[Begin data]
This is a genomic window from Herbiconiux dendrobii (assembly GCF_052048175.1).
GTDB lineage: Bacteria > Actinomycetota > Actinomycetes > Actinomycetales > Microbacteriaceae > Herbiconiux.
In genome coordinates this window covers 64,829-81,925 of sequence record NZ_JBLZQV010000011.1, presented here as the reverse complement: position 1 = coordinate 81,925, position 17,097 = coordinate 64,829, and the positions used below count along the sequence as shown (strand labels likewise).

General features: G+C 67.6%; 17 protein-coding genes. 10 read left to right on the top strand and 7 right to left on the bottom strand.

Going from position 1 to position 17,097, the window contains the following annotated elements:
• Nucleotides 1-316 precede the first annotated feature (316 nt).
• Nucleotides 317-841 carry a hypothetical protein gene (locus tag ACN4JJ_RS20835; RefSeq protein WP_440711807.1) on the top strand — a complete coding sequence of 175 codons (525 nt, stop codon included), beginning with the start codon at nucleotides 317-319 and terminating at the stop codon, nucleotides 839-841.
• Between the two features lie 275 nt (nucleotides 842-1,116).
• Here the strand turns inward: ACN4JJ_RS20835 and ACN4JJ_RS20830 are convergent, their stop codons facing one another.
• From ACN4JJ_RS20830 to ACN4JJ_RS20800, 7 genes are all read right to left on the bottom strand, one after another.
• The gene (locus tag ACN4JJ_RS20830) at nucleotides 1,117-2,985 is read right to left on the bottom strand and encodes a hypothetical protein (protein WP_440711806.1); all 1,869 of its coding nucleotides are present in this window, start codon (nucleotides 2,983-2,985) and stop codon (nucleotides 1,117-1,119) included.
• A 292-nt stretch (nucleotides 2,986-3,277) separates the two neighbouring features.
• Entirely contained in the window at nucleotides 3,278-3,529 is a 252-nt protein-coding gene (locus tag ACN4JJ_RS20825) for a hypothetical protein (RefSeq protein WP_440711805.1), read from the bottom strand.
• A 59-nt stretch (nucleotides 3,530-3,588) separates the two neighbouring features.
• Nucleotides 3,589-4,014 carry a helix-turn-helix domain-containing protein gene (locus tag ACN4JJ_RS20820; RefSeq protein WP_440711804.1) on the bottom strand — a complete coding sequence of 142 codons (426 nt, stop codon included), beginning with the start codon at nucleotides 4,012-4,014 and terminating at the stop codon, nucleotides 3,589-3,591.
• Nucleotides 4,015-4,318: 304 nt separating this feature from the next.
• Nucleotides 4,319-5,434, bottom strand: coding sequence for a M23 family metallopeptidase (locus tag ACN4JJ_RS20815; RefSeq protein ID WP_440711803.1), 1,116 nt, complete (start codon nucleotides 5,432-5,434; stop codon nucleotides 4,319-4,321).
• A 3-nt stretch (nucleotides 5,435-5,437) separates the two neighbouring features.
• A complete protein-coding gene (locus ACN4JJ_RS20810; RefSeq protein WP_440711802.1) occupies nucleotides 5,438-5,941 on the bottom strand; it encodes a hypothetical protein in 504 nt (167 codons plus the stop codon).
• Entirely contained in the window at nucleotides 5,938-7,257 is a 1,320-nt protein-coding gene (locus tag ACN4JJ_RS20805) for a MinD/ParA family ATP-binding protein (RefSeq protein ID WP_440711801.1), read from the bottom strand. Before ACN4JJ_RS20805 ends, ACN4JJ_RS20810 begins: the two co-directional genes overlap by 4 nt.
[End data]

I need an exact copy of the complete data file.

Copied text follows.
This is a genomic window from Herbiconiux dendrobii (assembly GCF_052048175.1).
GTDB lineage: Bacteria > Actinomycetota > Actinomycetes > Actinomycetales > Microbacteriaceae > Herbiconiux.
In genome coordinates this window covers 64,829-81,925 of sequence record NZ_JBLZQV010000011.1, presented here as the reverse complement: position 1 = coordinate 81,925, position 17,097 = coordinate 64,829, and the positions used below count along the sequence as shown (strand labels likewise).

General features: G+C 67.6%; 17 protein-coding genes. 10 read left to right on the top strand and 7 right to left on the bottom strand.

Going from position 1 to position 17,097, the window contains the following annotated elements:
• Nucleotides 1-316 precede the first annotated feature (316 nt).
• Nucleotides 317-841 carry a hypothetical protein gene (locus tag ACN4JJ_RS20835; RefSeq protein WP_440711807.1) on the top strand — a complete coding sequence of 175 codons (525 nt, stop codon included), beginning with the start codon at nucleotides 317-319 and terminating at the stop codon, nucleotides 839-841.
• Between the two features lie 275 nt (nucleotides 842-1,116).
• Here the strand turns inward: ACN4JJ_RS20835 and ACN4JJ_RS20830 are convergent, their stop codons facing one another.
• From ACN4JJ_RS20830 to ACN4JJ_RS20800, 7 genes are all read right to left on the bottom strand, one after another.
• The gene (locus tag ACN4JJ_RS20830) at nucleotides 1,117-2,985 is read right to left on the bottom strand and encodes a hypothetical protein (protein WP_440711806.1); all 1,869 of its coding nucleotides are present in this window, start codon (nucleotides 2,983-2,985) and stop codon (nucleotides 1,117-1,119) included.
• A 292-nt stretch (nucleotides 2,986-3,277) separates the two neighbouring features.
• Entirely contained in the window at nucleotides 3,278-3,529 is a 252-nt protein-coding gene (locus tag ACN4JJ_RS20825) for a hypothetical protein (RefSeq protein WP_440711805.1), read from the bottom strand.
• A 59-nt stretch (nucleotides 3,530-3,588) separates the two neighbouring features.
• Nucleotides 3,589-4,014 carry a helix-turn-helix domain-containing protein gene (locus tag ACN4JJ_RS20820; RefSeq protein WP_440711804.1) on the bottom strand — a complete coding sequence of 142 codons (426 nt, stop codon included), beginning with the start codon at nucleotides 4,012-4,014 and terminating at the stop codon, nucleotides 3,589-3,591.
• Nucleotides 4,015-4,318: 304 nt separating this feature from the next.
• Nucleotides 4,319-5,434, bottom strand: coding sequence for a M23 family metallopeptidase (locus tag ACN4JJ_RS20815; RefSeq protein ID WP_440711803.1), 1,116 nt, complete (start codon nucleotides 5,432-5,434; stop codon nucleotides 4,319-4,321).
• A 3-nt stretch (nucleotides 5,435-5,437) separates the two neighbouring features.
• A complete protein-coding gene (locus ACN4JJ_RS20810; RefSeq protein WP_440711802.1) occupies nucleotides 5,438-5,941 on the bottom strand; it encodes a hypothetical protein in 504 nt (167 codons plus the stop codon).
• Entirely contained in the window at nucleotides 5,938-7,257 is a 1,320-nt protein-coding gene (locus tag ACN4JJ_RS20805) for a MinD/ParA family ATP-binding protein (RefSeq protein ID WP_440711801.1), read from the bottom strand. Before ACN4JJ_RS20805 ends, ACN4JJ_RS20810 begins: the two co-directional genes overlap by 4 nt.